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Produce PDF output out of text files with dot matrix printer escapes.
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What is it?

dotprint is a tool that can be used to convert text files that include escape sequences for dot matrix printers into PDF files.

Nowadays you are not likely to come across such files often but they were common in the "bad old days" of DOS. Programs would often assume an "epson-compatible" dot matrix printer and would embed the escape sequences (for e.g. condensed or expanded font) into the output.

If you want to use such files now, converting them into PDF is quite useful. You can send them to others and you can print them out on other printers than just dot matrix printers. But please note that only a few escape sequences are supported. :-(

So this might be useful to you if you are still running some DOS applications, perhaps in dosemu. With some scripting you can make the old DOS applications produce PDFs.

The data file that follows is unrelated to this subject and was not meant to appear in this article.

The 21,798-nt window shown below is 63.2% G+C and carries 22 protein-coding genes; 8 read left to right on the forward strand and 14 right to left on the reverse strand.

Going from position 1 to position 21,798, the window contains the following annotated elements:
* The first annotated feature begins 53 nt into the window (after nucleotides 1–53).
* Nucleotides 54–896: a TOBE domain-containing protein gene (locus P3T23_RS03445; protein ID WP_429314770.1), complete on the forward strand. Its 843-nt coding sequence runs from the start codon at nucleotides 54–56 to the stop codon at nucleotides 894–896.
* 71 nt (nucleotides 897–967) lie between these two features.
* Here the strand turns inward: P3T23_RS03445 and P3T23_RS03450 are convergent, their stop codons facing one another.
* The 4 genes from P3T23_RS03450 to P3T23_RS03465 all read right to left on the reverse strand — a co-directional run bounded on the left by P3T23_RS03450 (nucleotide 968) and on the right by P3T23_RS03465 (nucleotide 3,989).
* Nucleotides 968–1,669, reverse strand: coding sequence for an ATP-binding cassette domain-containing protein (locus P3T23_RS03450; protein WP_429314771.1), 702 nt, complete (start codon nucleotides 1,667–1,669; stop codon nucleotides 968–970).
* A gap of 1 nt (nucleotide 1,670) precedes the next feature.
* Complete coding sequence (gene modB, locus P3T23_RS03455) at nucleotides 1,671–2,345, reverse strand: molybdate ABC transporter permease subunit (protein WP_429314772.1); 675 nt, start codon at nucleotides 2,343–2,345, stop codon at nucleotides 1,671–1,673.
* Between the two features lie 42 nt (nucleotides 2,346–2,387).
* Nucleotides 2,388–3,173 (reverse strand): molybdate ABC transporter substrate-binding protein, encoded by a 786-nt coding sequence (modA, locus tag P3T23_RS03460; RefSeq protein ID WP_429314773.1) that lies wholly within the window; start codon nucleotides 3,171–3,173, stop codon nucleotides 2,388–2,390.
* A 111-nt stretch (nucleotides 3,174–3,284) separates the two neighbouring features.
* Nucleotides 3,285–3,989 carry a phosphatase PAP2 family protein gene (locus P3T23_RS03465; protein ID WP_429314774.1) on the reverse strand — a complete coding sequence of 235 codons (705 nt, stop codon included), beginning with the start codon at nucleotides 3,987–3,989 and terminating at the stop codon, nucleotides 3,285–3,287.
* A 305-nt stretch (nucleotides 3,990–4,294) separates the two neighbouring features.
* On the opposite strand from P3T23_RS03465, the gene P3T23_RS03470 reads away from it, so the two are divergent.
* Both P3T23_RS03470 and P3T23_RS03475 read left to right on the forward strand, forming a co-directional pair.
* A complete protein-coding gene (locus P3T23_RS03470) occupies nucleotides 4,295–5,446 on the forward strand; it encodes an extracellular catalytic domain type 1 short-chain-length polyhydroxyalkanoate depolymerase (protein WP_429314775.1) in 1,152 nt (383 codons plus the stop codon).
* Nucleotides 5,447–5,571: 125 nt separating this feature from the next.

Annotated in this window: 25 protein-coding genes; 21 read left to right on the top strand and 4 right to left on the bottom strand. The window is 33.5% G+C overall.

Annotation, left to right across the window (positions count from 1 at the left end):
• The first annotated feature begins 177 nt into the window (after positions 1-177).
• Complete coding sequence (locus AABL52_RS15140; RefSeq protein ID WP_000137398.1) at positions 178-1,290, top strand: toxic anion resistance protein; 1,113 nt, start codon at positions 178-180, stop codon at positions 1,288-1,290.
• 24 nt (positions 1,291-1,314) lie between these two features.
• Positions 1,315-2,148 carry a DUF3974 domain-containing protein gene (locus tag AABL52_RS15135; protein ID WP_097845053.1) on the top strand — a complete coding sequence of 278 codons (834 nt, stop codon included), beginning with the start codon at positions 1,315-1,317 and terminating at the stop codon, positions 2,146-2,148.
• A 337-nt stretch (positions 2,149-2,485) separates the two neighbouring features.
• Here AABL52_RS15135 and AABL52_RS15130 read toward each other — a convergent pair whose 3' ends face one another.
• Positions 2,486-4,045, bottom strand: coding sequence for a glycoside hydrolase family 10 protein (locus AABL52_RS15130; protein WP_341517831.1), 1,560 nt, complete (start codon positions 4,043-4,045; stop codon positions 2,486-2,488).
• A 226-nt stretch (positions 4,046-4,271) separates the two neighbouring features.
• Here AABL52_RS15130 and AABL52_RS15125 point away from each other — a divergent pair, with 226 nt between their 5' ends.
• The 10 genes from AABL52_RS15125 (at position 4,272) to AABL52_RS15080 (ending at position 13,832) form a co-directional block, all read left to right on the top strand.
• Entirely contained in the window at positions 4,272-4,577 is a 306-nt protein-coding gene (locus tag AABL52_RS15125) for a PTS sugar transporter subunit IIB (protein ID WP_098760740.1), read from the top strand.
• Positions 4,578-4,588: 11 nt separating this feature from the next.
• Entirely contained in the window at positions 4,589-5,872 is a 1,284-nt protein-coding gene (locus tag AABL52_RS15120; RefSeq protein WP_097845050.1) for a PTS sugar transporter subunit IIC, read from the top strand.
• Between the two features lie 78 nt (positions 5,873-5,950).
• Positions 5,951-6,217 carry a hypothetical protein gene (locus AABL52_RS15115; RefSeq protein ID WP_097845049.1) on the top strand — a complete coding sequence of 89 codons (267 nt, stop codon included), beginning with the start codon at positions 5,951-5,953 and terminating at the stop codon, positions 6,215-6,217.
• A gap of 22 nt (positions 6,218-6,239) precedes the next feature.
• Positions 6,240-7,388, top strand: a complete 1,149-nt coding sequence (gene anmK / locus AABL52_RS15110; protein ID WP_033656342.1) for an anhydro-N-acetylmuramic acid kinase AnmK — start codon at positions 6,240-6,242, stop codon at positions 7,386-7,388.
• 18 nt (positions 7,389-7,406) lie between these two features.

The is one caveat though: dotprint expectes the input to be in UTF-8 encoding, which is something a DOS application would most likely not produce. So you must convert the input from whatever encoding your application uses (probably something like CP850, CP852, CP895, ...) into UTF-8. There are many programs that can do that. But most of them corrupt the escape sequences (which include control characters, e.g. 0x1b). So pick a tool that doesn't. I recommend cp2utf8. :-)


First you need to install the required dependencies. These are:

  • glibmm-2.4
  • cairomm-10.

In Debian/Ubuntu you can get them via:

apt install libglibmm-2.4-dev libcairomm-1.0-dev

CMake is used for the build. It's possible to configure and build the program by:

cmake . && make

Prefix can be specified by adding -DCMAKE_INSTALL_PREFIX=prefix to the CMake invocation. Default is /usr/local.


Run the install make target:

make install

You can specify your own DESTDIR.


You need to specifiy:

  • the input file (text input with potential escape sequences, in UTF-8 encoding)
  • the output file (PDF)

You most likely want to specify the preprocessor. By default only newlines are interpreted which is arguably not too useful. So just add -P epson:

dotprint input-file.txt -o output-file.pdf -P epson

Run dotprint -h for a list of all the options.


GNU GPL 3 or newer.

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